Sunday, 10 February 2013

Behind the scenes of the Karaga

The Karaga is one of the most famous festivals of Bangalore. Its roots date back to the times of the Mahabharata. This is one of the native festivals of Bangalore.
While much has been written about the Karaga and its procession, not many are aware of the traditions and customs that go behind it. Take a look into them……..
Karaga begins with the flag raising ceremony called Dhwajarohana and on the first day, the Veerakumaras (men wielding swords) and the priest wear janivara (sacred thread worn as a band over the left shoulder) and kankana (sacred thread tied on the wrist).
Prayers are offered by the priest, the Veerakumaras and the Chakridaararu.
Then comes the elaborate rituals associated with the Karaga. Arthi is performed from the second day to the sixth day at evenings at the almost extinct Sampangiramanagar tank in Cubbon Park.
This is the Shakti Peeta of the Karaga and arthi is also performed at eight other sources from where water is used for the Karaga.
Women in large numbers pray to Draupadi on the sixth day and also perform arthi for her. This is called as the festival of lights.
The seventh day of the festivities is called Hasi Karaga. On this day, Draupadi is symbolically readied for marriage. She emerges from the lake, decorated as a bride and carries the kalasha (pot). The Veerakumaras pay  obeisances to her and escort her to the Sri Dharmarayaswamy Temple.
On the eighth day, Pongal prepared by the wives of the Veerakumaras is offered to the goddess. On full moon day, the marriage of the goddess is performed and the utsav murthis are taken in a procession.
This procession is at night and this is the famous Bangalore Karaga procession. The procession does not stop anywhere and is always in a dynamic state. The Prasada of lime received from the goddess is said to bring relief from ailments and misfortunes.
Interestingly, the Karaga priest has to perform severe austerities for six months before the Karaga. He has to wear his wife’s Mangala sutra during this period.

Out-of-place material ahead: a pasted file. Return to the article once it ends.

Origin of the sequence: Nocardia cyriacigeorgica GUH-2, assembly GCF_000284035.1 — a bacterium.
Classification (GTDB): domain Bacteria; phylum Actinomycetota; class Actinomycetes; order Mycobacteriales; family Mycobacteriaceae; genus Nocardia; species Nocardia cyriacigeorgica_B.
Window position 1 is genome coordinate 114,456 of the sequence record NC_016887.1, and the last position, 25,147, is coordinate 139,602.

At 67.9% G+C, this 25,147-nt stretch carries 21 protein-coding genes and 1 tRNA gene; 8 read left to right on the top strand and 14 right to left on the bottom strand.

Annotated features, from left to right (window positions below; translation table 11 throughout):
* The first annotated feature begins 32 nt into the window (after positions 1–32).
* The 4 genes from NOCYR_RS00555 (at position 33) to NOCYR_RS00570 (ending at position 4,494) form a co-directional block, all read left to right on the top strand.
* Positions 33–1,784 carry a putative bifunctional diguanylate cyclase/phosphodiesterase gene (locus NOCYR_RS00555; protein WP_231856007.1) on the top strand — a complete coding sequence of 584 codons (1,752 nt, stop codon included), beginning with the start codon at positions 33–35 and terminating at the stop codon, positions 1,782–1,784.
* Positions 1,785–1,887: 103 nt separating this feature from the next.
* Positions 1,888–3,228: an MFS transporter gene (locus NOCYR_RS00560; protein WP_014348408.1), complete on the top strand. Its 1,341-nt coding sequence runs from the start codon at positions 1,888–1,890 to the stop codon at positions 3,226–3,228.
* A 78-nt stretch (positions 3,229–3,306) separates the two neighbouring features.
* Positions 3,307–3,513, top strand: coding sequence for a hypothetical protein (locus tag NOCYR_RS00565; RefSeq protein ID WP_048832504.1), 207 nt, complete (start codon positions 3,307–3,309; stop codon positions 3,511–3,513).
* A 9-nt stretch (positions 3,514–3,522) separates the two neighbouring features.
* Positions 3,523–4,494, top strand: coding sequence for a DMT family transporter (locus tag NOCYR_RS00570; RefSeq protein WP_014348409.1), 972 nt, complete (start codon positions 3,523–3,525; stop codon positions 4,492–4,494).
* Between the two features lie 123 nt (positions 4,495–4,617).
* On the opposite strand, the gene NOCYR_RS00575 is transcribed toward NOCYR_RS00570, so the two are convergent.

The Mangala sutra is returned to the wife during a symbolic marriage ceremony on the tenth day of Karaga. However, the wife will not be seeing her husband from the time of Vijaya Dashami as he will reside in the temple till the Karaga is over. So when the Karaga procession stops in front of her house, unlike the other devotees, she cannot come out to be blessed.
The Karaga stops at the Mastan Sab Darga during the procession. This testifies to the secular nature of the festival.
Only people from the Gowda, Ganacharya and Chakridaararu communities are permitted to carry on the tradition of conducting the Karaga. Chakridararu are those who perform the various pooja activities at the time of Karaga.
The Chakridararu comprise the ghante poojaris ( they are the gurus and carry out the temple rituals), the family of the Karaga priest, the descendants from the clan of Potaraja, Banka dasayya (announcers of the Karaga) and Kolkararu (messengers). These five families have a Kula purohita (clan priest), who should be a Brahmin.
This Brahmin priest performs rituals as per the shastras (sacred texts). All the rituals are steeped in secrecy and the overall management and supervision of the Karaga is undertaken by Ganacharyas. All these categories of functionaries are supervised by the Gowdas, who ensure smooth functioning.

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